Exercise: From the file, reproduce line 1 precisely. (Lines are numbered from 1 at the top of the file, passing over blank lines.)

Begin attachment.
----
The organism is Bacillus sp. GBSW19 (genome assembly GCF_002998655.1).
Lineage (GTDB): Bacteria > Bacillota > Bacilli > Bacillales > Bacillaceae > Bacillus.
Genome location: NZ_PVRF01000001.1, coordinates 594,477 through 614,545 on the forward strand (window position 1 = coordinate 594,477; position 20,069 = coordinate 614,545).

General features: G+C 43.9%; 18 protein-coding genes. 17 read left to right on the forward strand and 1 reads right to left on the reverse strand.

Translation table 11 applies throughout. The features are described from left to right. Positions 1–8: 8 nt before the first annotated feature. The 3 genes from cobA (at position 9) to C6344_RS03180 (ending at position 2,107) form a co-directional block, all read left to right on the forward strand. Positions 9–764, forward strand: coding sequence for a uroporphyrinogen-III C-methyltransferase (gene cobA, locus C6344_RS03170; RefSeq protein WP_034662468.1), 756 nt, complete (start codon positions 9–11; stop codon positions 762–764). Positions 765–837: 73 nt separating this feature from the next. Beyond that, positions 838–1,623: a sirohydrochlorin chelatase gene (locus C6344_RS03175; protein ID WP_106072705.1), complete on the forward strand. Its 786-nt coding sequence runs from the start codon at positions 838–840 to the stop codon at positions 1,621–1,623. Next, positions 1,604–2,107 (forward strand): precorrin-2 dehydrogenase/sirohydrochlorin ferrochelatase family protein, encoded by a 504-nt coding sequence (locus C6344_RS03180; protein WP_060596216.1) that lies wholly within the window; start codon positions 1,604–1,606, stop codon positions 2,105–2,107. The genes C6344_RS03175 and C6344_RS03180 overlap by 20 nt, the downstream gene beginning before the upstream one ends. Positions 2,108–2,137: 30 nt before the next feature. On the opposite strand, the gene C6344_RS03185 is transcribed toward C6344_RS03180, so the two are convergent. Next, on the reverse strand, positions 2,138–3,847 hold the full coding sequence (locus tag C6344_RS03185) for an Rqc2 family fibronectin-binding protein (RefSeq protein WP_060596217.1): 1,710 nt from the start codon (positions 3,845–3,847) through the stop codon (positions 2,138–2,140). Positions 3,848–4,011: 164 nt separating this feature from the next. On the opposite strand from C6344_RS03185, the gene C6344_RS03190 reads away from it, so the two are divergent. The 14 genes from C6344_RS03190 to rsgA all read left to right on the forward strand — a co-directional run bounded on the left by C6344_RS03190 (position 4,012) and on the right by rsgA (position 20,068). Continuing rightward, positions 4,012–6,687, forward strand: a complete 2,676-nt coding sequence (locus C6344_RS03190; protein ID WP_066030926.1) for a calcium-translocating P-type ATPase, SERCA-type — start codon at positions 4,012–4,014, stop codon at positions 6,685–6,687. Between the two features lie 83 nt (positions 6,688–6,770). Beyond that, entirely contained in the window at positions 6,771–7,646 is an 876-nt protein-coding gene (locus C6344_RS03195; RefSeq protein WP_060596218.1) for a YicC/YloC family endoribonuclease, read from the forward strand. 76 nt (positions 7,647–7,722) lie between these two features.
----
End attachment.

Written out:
The organism is Bacillus sp. GBSW19 (genome assembly GCF_002998655.1).